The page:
For as advanced as technology is today, it’s amazing some of the areas where we lag behind. For instance, one of our most basic public safety installations – 911 systems – can do little more than accept phone calls. Yes, caller ID, GPS, and recording capabilities have improved the system over the years, but, to this day, 911 systems can still only accept phone calls. That means text messages and multi-media messages, including photos and videos, cannot be received by 911 operators.
Luckily, Darrin J. Reilly, COO of Cassidian Communications, is changing that. Cassidian Communications makes software that 911 attendants use to identify callers’ locations and dispatch responders. And, now, thanks to Reilly’s innovation, Cassidian is launching an effort to modernize today’s analog 911 systems with new software that helps 911 operators manage other kinds of incoming data.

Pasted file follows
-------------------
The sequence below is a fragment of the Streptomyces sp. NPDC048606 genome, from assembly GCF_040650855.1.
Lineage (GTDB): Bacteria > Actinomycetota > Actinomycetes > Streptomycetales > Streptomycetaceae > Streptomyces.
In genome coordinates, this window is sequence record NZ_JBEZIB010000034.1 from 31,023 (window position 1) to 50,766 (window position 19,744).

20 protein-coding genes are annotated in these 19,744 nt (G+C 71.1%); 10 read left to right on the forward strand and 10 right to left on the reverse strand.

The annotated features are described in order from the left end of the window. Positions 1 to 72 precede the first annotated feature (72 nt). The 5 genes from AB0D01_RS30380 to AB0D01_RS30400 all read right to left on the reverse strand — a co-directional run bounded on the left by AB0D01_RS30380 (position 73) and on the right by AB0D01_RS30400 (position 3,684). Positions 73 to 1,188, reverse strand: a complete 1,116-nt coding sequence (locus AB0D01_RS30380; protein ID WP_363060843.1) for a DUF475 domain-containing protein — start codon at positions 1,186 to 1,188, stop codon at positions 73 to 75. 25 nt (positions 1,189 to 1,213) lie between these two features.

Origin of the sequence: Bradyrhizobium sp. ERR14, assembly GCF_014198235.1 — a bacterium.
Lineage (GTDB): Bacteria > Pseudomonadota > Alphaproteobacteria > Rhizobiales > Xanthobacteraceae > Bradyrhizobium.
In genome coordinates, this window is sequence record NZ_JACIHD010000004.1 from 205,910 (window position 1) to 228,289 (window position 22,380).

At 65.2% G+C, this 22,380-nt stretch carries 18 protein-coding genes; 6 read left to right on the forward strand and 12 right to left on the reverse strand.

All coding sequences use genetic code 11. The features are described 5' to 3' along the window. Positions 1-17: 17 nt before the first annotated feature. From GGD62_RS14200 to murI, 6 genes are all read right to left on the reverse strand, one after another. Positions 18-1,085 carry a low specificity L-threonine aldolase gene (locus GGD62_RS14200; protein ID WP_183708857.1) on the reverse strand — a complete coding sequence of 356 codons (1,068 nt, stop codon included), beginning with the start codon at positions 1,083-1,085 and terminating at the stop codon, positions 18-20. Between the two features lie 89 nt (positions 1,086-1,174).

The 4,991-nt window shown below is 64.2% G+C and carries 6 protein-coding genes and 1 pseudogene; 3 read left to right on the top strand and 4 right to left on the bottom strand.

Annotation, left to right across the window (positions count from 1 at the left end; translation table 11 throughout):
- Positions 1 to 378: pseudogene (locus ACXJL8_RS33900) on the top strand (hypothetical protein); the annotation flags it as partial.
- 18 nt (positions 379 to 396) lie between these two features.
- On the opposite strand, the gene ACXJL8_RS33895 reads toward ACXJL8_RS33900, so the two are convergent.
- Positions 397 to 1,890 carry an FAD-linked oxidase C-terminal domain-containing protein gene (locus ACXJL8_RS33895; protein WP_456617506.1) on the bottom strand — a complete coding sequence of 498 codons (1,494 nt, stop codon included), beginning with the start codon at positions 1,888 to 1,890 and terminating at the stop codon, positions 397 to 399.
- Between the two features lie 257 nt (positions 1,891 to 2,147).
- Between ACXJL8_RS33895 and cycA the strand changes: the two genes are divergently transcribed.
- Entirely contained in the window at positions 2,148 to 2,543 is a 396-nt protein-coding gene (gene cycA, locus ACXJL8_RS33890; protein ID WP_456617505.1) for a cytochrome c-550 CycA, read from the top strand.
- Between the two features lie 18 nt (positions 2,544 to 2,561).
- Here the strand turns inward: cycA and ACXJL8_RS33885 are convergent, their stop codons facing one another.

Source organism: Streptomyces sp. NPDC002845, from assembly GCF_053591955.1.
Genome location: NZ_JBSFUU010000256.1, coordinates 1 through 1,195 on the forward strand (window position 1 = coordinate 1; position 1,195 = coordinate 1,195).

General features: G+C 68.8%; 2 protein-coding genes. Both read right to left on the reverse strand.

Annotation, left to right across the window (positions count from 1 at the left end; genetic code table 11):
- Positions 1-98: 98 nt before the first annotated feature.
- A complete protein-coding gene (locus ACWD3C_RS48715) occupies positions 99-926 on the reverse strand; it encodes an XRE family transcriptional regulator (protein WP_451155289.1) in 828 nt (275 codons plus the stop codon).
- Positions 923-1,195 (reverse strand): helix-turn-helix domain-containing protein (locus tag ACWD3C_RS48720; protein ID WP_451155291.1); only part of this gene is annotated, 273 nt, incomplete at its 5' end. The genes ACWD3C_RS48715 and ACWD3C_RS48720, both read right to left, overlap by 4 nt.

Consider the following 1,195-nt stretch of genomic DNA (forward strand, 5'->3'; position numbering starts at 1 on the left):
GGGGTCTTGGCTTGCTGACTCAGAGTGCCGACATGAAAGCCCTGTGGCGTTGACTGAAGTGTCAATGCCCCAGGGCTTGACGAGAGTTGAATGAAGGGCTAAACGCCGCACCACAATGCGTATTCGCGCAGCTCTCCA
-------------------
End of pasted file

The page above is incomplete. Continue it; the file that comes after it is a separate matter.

According to a recent Businessweek article, the effort is already under way. Just last month, officials in Houston implemented a program so that the hearing-impaired can send text messages to 911, and there’s a trial program in the works in Los Angeles that allows dispatchers to receive photos sent via MMS.
The article explains that Cassidian has made this possible through “screens used by operators [that] can display text and video alongside callers’ numbers and locations, and the information is archived for investigators in addition to emergency 911 calls.”
This has amazing potential for even greater future innovation. Reilly mentions ideas of giving 911 systems and operators access to building floor plans or live security camera feeds, and even being able to balance incoming requests across various call centers when demand outstrips capacity at certain locations.
Endless situations are imaginable where this level of technology could be used to save lives – whether trying to be discrete in a hostage situation or home invasion, or providing image evidence to a crime, Reilly’s work through Cassidian Communications is a great use of technological innovation and is truly bringing 911 systems into the digital age.